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Title: Expanding war, expanding capital : production, labour, and contradictions of contemporary capitalism in the Kurdistan region of Iraq
Author: Kuruüzüm, Umut
ISNI:       0000 0004 7428 8545
Awarding Body: London School of Economics and Political Science (LSE)
Current Institution: London School of Economics and Political Science (University of London)
Date of Award: 2018
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This thesis explores a heterogeneous migrant labour force, particularly Kurdish workers from the south-east of Turkey, working in a private steel mill outside Erbil, the capital of the Kurdistan Region of Iraq. The wider context is one of war, population displacement, political disintegration, and economic fluctuation. The dissertation builds on ethnographic fieldwork conducted over a period of 16 months between November 2014 and February 2016 in the south-west of Erbil, ten miles away from the town of Gwer, the ISIS–Iraqi Kurdistan war front. It demonstrates how political and economic fragmentation created a zone for the appropriation and super-exploitation of cheap material and human resources and facilitated an expansion of unregulated capitalism. In this process, capitalist production became freed from the cost and constraint of a moral economy of labour, as political disintegration and Kurdish nationalism created consent and coercion for the corporate control of local resources. Industrial production constituted a field of experimentation in labour relations for both management and labourers, in a manner exemplary of contemporary capitalism. The dissertation opens with a discussion of relational and holistic approaches to the expansion of capitalism and inequality; it then moves to examine the Hiwa neighbourhood as a frontier landscape between the relative stability and security of Iraqi Kurdistan and the insecurity and uncertainty of the war zones of Iraq, Syria and Eastern Turkey. Chapters 1 and 2 describe how production and destruction, formal and informal economies, and deregulation and criminalization are interconnected and integral to the recycling of war scrap on which the expansion of the steel mill depends. Chapters 3 and 4 turn from the environment to labour, and examine the heterogeneous work force composed of migrant men from India, Syria, Turkey, Iran, and the rest of Iraq. Their labour has been made cheap through distinct formal and informal work practices within the wider dynamics of war, displacement, and informalization in the region. Complementary to this structural analysis, Chapters 5 and 6 turn to individual life stories of migrant labourers, focusing on how they experience incertitude, from gruelling everyday uncertainties concerning unstable work to life-threatening disease. In so doing, the thesis aims to document the moral and material consequences of contemporary capitalism in Iraqi Kurdistan for migrant labour at a more intimate level.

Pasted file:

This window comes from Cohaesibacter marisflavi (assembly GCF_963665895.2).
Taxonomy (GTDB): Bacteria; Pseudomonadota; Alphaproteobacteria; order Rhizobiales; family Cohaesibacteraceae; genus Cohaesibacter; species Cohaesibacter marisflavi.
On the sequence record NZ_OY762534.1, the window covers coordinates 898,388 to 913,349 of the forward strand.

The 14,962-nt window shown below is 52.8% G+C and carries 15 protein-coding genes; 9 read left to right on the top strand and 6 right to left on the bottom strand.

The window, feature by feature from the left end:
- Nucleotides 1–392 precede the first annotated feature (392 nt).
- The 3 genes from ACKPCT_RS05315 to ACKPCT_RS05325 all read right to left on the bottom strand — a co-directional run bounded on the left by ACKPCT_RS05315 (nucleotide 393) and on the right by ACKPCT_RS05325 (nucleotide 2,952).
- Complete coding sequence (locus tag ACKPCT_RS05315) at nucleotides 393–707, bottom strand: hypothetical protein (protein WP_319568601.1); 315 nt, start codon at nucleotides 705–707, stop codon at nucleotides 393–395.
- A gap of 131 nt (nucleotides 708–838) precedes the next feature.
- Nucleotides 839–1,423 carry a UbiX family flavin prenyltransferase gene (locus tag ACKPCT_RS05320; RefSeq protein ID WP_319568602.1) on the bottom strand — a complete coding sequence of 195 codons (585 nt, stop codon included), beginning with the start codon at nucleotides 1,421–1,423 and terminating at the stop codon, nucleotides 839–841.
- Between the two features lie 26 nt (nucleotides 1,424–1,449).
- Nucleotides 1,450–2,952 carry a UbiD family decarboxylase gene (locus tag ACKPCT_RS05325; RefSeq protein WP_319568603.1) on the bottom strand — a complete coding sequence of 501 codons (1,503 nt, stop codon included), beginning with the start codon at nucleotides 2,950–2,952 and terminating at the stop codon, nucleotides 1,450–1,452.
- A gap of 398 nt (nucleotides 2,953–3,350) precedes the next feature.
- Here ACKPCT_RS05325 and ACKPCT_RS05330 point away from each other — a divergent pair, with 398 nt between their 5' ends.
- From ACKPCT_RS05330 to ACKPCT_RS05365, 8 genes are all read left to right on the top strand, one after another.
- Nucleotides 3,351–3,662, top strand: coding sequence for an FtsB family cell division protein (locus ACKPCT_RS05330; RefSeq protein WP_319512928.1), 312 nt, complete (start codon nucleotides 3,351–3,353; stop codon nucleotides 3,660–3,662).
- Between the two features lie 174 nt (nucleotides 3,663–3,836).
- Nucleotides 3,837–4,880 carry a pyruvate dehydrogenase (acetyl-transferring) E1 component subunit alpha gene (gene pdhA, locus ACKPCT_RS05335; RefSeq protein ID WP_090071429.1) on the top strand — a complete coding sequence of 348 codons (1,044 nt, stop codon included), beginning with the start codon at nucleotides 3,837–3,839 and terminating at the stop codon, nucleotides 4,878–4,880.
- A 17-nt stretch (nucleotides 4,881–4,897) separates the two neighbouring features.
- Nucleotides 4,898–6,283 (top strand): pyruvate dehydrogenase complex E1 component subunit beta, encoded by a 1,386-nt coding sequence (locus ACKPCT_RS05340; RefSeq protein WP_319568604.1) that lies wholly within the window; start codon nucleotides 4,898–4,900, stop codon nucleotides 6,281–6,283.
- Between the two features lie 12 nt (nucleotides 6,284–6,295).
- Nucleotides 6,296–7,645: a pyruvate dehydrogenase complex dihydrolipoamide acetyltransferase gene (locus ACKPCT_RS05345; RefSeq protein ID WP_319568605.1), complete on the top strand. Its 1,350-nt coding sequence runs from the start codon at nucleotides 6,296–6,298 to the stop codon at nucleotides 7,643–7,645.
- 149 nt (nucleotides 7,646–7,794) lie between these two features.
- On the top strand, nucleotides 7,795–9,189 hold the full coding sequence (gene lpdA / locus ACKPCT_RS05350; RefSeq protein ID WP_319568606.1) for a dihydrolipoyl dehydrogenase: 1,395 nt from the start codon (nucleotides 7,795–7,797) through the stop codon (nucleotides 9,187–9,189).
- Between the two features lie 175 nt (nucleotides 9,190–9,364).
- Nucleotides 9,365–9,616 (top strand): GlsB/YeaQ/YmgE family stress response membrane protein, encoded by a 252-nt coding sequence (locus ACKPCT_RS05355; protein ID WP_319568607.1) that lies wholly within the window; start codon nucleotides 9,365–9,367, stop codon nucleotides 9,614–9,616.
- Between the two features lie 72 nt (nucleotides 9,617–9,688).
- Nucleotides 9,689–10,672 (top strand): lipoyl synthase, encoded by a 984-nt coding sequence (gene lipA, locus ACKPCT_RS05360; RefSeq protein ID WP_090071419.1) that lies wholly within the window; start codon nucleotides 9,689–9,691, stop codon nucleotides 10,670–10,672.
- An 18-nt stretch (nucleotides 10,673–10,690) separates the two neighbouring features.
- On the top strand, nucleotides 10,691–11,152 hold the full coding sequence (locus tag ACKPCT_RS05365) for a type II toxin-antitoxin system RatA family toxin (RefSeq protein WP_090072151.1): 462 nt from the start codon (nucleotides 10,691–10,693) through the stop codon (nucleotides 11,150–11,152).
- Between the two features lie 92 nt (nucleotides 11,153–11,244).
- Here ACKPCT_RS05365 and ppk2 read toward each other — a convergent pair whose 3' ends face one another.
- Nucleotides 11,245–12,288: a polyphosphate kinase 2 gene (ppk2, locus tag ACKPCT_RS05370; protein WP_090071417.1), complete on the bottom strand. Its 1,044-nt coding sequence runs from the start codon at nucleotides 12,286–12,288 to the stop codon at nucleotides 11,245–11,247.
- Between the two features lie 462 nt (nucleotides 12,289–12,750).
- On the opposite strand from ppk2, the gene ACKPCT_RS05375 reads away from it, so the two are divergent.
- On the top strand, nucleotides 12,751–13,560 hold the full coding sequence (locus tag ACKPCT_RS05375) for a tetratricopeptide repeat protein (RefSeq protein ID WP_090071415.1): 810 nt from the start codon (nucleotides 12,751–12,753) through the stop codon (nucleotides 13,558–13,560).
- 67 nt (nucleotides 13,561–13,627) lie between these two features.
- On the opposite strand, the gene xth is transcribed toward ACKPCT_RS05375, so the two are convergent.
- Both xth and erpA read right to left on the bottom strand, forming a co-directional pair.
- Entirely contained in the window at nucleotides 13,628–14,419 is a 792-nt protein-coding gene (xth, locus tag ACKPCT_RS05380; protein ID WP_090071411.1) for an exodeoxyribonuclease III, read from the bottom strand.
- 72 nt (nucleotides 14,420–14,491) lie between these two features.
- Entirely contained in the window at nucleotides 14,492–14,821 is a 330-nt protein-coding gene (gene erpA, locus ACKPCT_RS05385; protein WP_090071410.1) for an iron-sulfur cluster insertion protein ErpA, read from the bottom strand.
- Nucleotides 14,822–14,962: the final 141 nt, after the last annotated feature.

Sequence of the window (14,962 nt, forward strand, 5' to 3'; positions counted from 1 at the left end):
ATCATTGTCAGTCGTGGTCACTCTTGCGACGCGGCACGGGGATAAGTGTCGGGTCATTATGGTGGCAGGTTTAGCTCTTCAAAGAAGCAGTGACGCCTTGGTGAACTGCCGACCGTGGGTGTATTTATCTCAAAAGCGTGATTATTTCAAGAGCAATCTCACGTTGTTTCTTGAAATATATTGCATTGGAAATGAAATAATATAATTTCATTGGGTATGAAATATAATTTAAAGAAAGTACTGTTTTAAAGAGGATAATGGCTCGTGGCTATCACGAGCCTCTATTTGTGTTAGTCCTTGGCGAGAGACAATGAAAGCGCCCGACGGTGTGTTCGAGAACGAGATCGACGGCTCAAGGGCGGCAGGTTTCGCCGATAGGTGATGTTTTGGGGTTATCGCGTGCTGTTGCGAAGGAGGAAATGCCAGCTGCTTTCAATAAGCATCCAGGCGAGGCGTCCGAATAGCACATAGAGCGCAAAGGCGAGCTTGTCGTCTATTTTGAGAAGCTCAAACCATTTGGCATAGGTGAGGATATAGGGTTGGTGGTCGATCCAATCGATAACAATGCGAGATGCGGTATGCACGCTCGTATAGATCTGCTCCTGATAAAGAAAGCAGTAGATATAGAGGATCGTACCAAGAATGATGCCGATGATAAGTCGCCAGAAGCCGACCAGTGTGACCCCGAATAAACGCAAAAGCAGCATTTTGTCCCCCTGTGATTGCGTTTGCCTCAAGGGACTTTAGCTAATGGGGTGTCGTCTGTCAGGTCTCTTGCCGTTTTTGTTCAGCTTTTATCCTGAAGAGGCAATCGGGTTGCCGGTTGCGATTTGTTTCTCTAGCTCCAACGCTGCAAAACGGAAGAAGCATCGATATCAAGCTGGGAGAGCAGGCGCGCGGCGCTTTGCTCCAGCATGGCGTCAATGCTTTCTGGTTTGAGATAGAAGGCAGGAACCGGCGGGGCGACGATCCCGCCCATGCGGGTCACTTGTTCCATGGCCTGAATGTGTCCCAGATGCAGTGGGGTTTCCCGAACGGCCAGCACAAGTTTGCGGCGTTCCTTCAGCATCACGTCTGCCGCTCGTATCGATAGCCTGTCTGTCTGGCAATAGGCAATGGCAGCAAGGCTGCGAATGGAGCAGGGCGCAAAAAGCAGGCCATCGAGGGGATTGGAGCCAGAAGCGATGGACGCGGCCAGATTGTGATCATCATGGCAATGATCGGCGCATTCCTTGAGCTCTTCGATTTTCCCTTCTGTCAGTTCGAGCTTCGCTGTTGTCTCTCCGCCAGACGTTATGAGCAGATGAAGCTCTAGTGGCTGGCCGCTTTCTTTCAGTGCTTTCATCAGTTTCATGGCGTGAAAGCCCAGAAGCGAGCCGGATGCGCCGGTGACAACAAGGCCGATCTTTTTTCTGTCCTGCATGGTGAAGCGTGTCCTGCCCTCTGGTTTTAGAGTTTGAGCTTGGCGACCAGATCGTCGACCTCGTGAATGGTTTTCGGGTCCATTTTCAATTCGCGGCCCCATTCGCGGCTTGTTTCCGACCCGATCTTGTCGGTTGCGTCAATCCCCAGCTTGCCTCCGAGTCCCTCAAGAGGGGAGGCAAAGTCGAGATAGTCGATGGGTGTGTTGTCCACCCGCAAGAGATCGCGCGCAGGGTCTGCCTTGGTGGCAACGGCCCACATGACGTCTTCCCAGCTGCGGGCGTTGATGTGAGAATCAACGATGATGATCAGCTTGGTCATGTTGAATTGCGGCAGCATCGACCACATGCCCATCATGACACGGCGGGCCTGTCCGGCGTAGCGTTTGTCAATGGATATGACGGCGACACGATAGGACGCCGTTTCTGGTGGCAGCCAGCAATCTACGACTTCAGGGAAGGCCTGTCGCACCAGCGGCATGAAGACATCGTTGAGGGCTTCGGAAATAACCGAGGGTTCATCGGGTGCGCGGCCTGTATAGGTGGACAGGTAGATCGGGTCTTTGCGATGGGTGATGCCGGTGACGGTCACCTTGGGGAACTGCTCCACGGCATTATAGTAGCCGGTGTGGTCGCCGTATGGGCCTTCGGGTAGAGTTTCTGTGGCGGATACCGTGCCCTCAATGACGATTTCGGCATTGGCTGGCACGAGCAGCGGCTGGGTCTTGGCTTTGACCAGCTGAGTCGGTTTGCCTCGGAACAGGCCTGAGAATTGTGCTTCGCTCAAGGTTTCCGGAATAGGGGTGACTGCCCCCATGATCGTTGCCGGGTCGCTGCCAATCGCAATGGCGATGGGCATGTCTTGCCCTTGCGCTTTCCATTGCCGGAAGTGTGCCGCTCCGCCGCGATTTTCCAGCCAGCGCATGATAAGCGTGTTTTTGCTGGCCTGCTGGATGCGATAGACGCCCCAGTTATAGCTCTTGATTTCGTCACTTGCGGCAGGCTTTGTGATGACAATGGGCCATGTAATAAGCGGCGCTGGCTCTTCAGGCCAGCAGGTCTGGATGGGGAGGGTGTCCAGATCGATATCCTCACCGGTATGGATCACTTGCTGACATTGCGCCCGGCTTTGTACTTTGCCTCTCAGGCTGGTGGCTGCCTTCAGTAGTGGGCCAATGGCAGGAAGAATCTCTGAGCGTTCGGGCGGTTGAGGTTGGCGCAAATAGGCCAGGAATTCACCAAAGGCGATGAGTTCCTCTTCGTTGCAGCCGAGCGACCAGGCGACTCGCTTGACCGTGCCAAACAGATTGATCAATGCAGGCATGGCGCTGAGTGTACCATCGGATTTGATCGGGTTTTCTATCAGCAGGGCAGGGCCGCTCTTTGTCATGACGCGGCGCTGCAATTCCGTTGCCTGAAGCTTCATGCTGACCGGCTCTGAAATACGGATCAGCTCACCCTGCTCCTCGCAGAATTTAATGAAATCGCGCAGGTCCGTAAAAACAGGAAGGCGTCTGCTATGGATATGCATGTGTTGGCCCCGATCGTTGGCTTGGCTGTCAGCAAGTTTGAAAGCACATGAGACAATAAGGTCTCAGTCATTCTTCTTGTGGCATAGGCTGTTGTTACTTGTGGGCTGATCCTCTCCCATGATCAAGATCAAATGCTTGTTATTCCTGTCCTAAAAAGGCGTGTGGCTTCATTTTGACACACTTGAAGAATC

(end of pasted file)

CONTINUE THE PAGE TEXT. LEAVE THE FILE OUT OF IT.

Supervisor: Not available Sponsor: Not available
Qualification Name: Thesis (Ph.D.) Qualification Level: Doctoral
Keywords: HN Social history and conditions. Social problems. Social reform